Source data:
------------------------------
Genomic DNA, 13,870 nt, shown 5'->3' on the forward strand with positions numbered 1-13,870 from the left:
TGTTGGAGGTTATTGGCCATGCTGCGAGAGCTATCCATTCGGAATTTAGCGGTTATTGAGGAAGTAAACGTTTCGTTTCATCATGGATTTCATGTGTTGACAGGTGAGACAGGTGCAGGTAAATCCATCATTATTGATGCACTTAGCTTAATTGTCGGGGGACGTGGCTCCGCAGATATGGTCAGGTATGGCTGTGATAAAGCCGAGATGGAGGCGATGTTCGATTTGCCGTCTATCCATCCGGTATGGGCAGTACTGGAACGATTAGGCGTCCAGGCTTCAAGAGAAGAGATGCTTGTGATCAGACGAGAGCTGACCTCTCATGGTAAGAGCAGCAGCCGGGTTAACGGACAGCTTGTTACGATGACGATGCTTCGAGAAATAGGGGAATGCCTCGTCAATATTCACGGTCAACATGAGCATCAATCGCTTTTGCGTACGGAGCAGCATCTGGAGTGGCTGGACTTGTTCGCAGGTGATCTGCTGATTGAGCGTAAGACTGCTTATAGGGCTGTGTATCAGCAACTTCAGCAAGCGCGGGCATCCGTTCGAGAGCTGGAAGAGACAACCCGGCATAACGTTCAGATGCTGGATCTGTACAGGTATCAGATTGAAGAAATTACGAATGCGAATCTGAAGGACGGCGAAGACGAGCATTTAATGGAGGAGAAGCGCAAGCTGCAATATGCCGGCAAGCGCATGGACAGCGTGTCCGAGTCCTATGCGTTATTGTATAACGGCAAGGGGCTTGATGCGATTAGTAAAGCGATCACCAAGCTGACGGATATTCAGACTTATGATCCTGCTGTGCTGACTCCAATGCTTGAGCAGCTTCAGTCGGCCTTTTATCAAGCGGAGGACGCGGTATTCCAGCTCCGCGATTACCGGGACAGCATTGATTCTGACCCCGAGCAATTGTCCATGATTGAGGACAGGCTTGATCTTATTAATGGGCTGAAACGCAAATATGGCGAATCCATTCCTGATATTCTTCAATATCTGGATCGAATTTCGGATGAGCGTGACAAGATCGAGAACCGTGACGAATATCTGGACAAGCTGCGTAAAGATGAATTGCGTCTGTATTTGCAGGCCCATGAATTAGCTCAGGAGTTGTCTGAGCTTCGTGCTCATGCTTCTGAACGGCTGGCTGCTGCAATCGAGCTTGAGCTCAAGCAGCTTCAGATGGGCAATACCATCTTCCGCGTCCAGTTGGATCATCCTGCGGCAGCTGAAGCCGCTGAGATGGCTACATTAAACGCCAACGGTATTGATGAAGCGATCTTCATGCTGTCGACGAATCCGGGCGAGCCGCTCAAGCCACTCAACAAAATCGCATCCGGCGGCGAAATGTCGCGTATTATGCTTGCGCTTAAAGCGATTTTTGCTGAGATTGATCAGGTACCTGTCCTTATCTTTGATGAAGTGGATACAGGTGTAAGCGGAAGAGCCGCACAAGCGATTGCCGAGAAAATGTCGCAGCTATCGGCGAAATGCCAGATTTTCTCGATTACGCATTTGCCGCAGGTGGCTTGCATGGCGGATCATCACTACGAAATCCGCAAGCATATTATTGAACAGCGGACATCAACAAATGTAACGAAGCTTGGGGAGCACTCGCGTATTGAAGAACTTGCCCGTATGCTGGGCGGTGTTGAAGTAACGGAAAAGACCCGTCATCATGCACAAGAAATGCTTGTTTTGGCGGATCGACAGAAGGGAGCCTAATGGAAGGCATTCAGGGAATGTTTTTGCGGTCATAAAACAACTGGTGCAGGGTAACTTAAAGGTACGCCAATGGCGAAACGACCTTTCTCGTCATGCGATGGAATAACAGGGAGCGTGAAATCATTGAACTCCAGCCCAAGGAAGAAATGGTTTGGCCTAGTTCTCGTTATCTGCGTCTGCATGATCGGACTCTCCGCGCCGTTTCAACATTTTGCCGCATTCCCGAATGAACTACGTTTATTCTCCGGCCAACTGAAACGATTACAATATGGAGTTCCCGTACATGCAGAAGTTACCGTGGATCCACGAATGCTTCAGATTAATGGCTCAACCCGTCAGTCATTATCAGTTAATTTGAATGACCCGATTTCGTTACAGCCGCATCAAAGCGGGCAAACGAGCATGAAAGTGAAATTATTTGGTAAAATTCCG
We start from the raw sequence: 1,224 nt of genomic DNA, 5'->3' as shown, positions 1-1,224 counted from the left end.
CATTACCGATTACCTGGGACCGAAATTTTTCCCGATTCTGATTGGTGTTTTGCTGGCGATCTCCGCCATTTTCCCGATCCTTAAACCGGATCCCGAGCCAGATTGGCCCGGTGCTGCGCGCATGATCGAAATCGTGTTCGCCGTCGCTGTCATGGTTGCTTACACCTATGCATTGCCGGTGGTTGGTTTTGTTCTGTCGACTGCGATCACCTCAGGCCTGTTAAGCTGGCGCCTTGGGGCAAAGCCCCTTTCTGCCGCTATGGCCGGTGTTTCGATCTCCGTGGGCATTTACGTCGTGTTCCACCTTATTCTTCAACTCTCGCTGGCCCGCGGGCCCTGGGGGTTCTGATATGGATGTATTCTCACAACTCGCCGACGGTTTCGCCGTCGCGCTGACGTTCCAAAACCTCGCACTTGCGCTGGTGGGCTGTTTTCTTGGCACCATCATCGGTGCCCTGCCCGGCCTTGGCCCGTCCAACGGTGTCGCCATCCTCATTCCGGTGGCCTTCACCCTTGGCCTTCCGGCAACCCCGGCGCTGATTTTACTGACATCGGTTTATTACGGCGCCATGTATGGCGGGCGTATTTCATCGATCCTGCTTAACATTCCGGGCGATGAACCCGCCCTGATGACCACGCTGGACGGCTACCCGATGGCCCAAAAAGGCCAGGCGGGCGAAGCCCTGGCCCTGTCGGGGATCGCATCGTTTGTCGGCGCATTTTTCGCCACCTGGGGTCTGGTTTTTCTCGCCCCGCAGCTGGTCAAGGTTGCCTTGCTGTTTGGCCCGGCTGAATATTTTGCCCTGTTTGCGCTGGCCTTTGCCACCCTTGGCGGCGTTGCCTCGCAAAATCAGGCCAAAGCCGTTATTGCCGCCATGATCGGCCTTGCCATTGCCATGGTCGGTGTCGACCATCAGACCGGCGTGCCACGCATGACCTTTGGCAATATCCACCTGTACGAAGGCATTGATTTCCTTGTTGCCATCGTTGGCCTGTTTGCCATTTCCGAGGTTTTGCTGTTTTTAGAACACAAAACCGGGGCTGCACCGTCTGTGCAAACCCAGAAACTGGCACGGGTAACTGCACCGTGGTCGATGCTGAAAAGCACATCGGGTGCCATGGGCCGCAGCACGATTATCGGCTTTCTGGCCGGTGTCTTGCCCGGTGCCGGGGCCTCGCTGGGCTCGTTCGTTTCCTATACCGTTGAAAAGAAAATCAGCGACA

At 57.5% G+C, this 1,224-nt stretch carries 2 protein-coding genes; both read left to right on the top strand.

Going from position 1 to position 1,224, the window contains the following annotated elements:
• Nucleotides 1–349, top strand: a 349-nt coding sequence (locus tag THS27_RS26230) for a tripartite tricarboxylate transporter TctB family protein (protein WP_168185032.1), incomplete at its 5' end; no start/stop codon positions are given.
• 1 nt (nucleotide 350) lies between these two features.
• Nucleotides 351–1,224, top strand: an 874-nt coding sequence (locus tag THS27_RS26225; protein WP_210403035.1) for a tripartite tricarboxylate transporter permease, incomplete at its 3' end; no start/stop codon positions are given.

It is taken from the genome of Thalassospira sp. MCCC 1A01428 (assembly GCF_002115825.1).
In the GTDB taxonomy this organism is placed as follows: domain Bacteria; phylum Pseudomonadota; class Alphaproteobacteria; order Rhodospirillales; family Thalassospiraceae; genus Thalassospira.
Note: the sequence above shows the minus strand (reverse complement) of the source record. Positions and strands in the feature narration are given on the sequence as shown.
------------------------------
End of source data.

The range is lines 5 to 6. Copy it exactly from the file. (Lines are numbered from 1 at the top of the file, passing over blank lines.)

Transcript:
At 57.5% G+C, this 1,224-nt stretch carries 2 protein-coding genes; both read left to right on the top strand.

Going from position 1 to position 1,224, the window contains the following annotated elements: